The ratio of nature
The golden ratio is the ratio between the elements of a form such that the sum of two elements are in the same ratio to the larger one, as are the larger and smaller elements to each other (see the rectangle below). This ratio approximates 1.618 (or 0.618; the two numbers are the reciprocals of each other) and is found throughout nature (for example in many seashells), art, architecture and also in the dimensions of the human body. It is also called the golden mean, golden number, golden section, golden proportion and divine proportion, and is closely linked to the Fibonacci Sequence (read more here) as the ratio of numbers in this sequence converges on the golden ratio.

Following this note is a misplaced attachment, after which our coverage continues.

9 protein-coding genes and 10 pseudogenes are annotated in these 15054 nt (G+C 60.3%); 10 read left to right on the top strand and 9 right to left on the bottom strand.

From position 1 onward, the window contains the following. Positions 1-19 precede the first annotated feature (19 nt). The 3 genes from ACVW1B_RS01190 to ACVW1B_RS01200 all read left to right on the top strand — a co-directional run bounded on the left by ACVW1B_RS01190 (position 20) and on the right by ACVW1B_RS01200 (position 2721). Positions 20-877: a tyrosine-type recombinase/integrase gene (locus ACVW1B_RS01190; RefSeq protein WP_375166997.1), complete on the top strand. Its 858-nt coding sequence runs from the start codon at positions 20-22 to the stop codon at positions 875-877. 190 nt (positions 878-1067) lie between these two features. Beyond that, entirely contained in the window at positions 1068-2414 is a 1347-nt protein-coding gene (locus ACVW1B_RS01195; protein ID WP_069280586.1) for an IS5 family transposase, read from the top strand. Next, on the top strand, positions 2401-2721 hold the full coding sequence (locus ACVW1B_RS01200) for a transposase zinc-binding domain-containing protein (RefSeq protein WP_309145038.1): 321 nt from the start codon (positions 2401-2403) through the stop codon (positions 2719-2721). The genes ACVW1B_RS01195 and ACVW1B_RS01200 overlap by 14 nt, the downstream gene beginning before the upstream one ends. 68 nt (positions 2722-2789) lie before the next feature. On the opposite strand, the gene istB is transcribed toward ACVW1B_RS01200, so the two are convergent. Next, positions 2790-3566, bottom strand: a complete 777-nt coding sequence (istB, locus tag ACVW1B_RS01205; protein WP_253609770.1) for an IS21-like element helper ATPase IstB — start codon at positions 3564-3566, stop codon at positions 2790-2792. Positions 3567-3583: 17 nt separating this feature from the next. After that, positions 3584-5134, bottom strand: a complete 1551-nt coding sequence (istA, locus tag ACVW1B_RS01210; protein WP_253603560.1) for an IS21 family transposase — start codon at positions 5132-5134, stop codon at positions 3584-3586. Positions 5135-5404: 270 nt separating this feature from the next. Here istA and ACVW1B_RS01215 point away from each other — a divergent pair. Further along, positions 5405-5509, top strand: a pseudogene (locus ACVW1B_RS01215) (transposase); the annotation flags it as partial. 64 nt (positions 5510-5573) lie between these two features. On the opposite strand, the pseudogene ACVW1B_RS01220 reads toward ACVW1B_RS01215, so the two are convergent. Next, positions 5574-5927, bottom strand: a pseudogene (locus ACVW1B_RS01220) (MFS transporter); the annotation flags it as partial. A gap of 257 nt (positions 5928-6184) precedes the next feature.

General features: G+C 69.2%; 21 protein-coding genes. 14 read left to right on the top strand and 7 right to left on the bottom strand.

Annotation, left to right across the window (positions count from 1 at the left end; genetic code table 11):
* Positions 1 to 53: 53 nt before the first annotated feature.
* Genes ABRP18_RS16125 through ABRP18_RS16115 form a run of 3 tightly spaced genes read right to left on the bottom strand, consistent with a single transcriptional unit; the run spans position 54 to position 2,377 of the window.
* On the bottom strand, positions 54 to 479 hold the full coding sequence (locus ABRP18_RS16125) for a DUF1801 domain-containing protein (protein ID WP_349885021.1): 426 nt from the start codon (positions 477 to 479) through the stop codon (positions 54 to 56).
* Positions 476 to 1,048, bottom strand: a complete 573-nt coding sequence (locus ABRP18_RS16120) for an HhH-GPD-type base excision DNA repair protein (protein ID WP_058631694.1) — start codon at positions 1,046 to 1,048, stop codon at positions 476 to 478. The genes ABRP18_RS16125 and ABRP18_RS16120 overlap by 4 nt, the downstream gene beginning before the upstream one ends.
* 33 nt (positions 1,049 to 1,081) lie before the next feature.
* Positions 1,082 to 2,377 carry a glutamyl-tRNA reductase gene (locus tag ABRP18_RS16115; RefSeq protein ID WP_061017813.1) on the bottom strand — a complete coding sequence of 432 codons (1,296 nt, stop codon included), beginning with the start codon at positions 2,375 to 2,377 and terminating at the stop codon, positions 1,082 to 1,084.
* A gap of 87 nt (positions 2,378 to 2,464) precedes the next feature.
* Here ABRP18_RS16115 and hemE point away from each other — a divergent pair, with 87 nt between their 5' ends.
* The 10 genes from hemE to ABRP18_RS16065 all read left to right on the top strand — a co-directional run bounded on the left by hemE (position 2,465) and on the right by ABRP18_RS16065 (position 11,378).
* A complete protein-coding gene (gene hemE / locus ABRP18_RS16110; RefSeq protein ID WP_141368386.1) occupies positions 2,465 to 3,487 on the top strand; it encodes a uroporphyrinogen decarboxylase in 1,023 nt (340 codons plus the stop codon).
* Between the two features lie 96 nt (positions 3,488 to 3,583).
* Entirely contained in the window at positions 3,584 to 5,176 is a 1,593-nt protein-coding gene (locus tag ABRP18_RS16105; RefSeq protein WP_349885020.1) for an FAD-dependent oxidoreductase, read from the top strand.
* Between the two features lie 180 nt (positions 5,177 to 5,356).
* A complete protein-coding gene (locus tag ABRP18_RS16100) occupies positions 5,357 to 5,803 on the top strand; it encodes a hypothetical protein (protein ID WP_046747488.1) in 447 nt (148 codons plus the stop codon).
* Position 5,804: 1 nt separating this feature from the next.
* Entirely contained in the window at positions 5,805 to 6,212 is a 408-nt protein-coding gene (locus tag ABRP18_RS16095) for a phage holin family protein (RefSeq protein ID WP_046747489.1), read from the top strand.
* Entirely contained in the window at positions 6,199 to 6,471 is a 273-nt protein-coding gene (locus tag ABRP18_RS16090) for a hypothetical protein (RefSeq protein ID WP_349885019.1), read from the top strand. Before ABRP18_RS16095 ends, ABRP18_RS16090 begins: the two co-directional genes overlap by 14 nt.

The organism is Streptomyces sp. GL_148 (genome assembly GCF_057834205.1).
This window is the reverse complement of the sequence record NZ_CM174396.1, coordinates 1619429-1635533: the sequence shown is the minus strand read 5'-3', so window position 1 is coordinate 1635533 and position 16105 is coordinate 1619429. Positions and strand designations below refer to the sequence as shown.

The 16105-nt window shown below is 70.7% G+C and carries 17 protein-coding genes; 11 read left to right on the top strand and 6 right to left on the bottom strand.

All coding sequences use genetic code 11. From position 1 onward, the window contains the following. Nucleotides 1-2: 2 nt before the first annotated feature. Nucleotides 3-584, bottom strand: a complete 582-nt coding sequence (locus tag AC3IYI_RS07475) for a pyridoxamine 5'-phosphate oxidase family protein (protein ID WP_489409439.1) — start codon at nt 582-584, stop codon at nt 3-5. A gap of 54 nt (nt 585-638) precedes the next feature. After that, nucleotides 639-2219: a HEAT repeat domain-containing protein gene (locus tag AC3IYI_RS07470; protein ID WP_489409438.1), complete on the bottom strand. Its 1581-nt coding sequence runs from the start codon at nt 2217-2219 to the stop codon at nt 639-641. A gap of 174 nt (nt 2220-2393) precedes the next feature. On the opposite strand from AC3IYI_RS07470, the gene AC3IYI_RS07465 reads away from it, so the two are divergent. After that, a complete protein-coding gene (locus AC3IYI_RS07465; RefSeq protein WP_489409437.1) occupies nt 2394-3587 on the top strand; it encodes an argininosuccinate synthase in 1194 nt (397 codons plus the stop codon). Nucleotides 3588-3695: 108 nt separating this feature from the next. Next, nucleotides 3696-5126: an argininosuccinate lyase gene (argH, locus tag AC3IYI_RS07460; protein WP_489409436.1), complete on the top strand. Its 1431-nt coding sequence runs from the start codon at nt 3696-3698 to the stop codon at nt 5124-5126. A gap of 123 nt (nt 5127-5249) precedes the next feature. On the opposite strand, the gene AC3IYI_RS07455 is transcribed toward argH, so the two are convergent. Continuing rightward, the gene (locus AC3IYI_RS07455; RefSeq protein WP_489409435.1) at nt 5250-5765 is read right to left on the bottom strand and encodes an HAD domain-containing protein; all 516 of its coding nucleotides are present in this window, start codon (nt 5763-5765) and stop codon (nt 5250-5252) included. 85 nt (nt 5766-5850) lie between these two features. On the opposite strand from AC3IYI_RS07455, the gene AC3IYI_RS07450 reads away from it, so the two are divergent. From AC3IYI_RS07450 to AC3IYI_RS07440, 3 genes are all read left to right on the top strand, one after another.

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The Incredulity of Saint Thomas by Caravaggio
“The hands want to see, the eyes want to caress.” - Johann Wolfgang von Goethe
“The task of architecture is to make visible how the world touches us” - Juhani Pallasmaa paraphrasing Merleau-Ponty
Are we seeing too much?
In The Eyes of the Skin, Juhani Pallasmaa argues for the importance of our sense of touch and the dangerous dominance of vision in our thinking, design and buildings. Vision was the last of the senses to develop in evolutionary terms, but has become our dominant sense accounting for around two-thirds or more of sensory processing (you can read more on vision here and more on touch here). Like all the other senses, our sight is embedded in our skin and is an adaptation of it. Vision originated as light sensitive skin cells, and our eyes still have a covering of skin. Our skin is still sensitive to light and experiments have shown that some people are even able to detect colour from their skin’s sensitivity alone (that is, they can see with their skin!). Read more »